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Major McCoy (right), Kassel Mission Commanding Officer.
We were approaching the I.P. in a south easterly direction, where we were supposed to make a slight left turn in an east-southeasterly direction toward Kassel, but for some reason the lead ship turned almost directly east, a mistake which would take us past the target city of Kassel, too far to the north. The only explanation was that the radar man had made a grievous error.
Practically every navigator in our group picked up on this mistake almost instantly, but it was too late for the lead ship to correct to the right, as he would have run into the stream of bombers coming up from the rear. In hindsight we can say that the correct thing to do would have been to make a 360 turn to the left and come in on the rear of the second division, but Major McCoy decided to continue on east and bomb the city of Gottin-gen, about 50 miles away. As a result we lost our fighter escort, and flew alone to our own destruction.
Some of the pilots contacted the lead ship to report the error, but the only signal they received was “Keep in tight-Keep it together” .
We carried on east, and finally dropped our bombs at Gottingen. We then made a turn to the south, and in the vicinity of Eisenach, we made a right turn to proceed west. By this time we were probably a hundred miles behind the rest of the division.
Just as we made the turn, we were attacked from the rear by between 100 and 150 German fighters. They attacked us line abreast in three waves. Most of these fighters were specially adapted FW-190s equipped with extra armor, and both 20 and 30mm cannons. They were accompanied by a smaller number of ME-109s.
The battle probably lasted only a few min utes, but it was a horrendous attack, as the FW-190 assault fighters passed through the bomber formations with 20 and 30mm cannons blazing, and the 50 cal. machine guns of the B-24s responding. The skies were full of bright flashes from the exploding shells.
When the smoke of this great battle had cleared, 25 of our bombers had crashed into German soil. Two of our planes crash-landed in occupied France. One had crashed near Brussels, Belgium. Two made it across the Channel to make forced landings at the emergency strip at Mansion. One crashed near the base in Norfolk. Only four were able to land at Tibenham.
Of the 238 men aboard the 25 bombers which went down in Germany, 115 were KIA or subsequently died of injuries. One was killed in the plane which crashed in Norfolk and one was killed in the crash in Belgium, for a total of 117. Another American killed that day was Lt. Leo Lamb of the 361st FG, who belatedly came to our rescue.
During the battle the German Air Force lost 29 planes, with 18 German pilots KIA. And it is true that five American airmen were murdered that day near the village of Nentershausen. [Note: seven more were murdered in other areas.] The killers were apprehended after the war and brought to justice at a war crimes trial.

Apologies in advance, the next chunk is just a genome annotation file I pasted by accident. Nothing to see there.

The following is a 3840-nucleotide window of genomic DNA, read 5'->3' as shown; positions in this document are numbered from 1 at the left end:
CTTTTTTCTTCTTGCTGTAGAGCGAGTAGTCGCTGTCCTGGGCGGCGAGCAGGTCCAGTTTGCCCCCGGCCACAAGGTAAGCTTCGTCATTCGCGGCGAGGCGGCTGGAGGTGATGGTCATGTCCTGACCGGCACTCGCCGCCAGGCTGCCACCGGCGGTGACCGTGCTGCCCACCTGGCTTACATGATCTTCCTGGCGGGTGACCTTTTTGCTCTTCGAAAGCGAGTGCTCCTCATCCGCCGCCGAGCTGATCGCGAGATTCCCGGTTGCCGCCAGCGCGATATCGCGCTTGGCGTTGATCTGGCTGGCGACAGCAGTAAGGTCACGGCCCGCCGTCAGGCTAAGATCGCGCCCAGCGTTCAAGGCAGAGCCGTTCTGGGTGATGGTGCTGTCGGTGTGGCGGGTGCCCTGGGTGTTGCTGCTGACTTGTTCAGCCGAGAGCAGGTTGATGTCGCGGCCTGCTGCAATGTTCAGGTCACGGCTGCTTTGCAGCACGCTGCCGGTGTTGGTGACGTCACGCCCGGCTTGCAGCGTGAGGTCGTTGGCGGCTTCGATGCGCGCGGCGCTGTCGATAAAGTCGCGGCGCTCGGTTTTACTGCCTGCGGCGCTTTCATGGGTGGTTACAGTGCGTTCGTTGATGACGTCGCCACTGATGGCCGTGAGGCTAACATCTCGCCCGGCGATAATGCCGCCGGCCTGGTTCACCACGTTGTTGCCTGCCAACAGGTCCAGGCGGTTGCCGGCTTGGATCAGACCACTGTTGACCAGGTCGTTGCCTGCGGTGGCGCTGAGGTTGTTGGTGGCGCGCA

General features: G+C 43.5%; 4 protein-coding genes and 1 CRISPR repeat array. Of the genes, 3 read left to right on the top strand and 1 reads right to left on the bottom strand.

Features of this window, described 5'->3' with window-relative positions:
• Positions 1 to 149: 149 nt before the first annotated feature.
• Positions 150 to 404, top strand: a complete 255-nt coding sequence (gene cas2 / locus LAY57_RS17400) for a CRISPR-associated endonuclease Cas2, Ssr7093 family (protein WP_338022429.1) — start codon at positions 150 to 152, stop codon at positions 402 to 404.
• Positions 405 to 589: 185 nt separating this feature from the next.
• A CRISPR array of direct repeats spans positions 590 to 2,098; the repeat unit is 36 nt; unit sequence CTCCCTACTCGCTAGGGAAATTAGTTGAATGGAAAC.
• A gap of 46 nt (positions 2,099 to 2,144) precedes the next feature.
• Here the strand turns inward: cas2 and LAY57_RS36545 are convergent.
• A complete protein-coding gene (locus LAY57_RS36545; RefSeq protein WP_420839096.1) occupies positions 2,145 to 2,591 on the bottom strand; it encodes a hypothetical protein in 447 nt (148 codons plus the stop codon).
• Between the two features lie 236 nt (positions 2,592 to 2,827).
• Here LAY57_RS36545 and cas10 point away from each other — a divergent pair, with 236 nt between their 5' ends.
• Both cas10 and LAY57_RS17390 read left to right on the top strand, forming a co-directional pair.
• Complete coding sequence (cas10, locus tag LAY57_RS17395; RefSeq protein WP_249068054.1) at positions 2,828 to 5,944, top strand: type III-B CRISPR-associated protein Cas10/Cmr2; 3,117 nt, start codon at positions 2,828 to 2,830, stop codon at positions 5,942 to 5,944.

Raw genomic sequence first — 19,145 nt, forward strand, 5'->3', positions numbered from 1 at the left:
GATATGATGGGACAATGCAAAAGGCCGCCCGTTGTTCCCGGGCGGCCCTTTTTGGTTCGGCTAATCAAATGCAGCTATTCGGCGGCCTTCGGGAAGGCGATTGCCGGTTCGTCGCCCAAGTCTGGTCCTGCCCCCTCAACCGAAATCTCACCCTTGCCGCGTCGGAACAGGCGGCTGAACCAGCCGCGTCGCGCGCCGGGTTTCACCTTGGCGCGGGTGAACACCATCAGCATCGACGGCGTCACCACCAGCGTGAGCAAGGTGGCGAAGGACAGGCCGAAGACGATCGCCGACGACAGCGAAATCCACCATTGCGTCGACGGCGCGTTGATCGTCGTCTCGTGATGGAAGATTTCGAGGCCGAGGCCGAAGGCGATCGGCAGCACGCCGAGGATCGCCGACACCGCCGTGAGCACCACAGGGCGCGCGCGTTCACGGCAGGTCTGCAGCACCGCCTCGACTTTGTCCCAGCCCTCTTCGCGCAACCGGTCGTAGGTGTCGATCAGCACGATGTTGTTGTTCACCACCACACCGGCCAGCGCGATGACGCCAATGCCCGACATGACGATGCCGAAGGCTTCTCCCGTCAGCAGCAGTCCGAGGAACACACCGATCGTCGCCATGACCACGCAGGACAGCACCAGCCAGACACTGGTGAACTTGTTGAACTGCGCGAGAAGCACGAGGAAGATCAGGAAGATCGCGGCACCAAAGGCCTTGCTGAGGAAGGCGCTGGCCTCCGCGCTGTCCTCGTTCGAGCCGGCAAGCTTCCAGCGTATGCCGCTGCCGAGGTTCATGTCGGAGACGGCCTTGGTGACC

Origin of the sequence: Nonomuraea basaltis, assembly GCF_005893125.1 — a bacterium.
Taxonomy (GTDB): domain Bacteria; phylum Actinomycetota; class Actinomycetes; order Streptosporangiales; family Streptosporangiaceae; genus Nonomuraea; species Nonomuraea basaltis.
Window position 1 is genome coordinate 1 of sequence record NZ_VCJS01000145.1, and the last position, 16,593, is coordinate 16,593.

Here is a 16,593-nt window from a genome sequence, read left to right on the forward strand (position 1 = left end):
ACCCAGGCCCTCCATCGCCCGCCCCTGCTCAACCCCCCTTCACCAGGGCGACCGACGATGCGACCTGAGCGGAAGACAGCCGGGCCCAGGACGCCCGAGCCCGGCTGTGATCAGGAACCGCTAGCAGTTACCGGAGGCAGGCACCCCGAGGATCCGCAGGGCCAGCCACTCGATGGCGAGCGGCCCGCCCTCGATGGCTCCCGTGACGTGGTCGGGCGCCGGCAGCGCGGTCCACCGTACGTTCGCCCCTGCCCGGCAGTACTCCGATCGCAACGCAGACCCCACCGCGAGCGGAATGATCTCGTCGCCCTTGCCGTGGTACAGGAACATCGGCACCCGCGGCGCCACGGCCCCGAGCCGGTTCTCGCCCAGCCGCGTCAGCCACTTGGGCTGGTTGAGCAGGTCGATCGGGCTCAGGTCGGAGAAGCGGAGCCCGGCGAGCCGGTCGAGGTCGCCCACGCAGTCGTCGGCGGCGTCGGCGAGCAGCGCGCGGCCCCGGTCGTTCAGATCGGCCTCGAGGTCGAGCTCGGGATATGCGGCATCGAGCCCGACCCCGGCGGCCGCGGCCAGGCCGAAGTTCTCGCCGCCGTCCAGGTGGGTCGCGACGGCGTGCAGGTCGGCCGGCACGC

One would have thought that with a battle of this magnitude, more would have been writ-ten about it. [As of 1996,] aside from a paragraph in Roger Freeman’s book The Mighty Eighth that stated this was the greatest single loss of any group in the Eighth Air Force, it received no other publicity. This is understandable, since this had been a failed raid, and a big defeat for our side. It is possible that everyone was trying to forget it But it was certainly not forgotten by those who survived it, nor by anyone who happened to be at Tibenham that day, nor by the next of kin of those who perished.
In 1986, Lt. Col. John Woolnough, a former B-24 pilot, founder of the 8th Air Force Historical Society and editor of the Eighth Air Force News, devoted two entire issues of that publication to the Kassel mission, and Bill Dewey, a pilot who survived the raid, subsequently organized the establishment of the non-profit, tax exempt group known as The Kassel Mission Memorial Association (KMMA). KMMA has produced a book entitled The Kassel Mission Reports, based on the material previously printed in the 8th AF News, and established a historic memorial monument, dedicated on August 1,1990, on a plot of ground donated by the government of the state of Hesse on the precise spot where the lead ship of Capt. Chilton crashed at Bad Hersfeld.*
Shadow World – Trailer.
Shadow World – “Politicians Are Like Prostitutes” – Clip.
From Ronald Reagan to Barack Obama, from Margaret Thatcher to Tony Blair, Shadow World reveals the shocking realities of the global arms trade, the only business that counts its profits in billions and its losses in human lives. Based on The Shadow World: Inside the Global Arms Trade , the acclaimed book by Andrew Feinstein, the film explores how governments, their militaries and intelligence agencies, defense contractors, arms dealers and agents are inextricably intertwined with the international trade in weapons, and how that trade fosters corruption, determines economic and foreign policies, undermines democracies and creates human suffering. MORE.
Through the insights of whistleblowers, investigators, prosecutors, journalists, military and industry insiders, Shadow World unravels a number of the world’s largest and most corrupt arms deals. It illustrates how the global arms trade operates in a parallel legal universe, in which the national security elite who drive it are seldom prosecuted for their often-illegal actions. Ultimately the film reveals the real costs of war, the way the arms trade drives it, and how a defense industry that is supposed to enhance security instead gives us the exact opposite: a more dangerous world.

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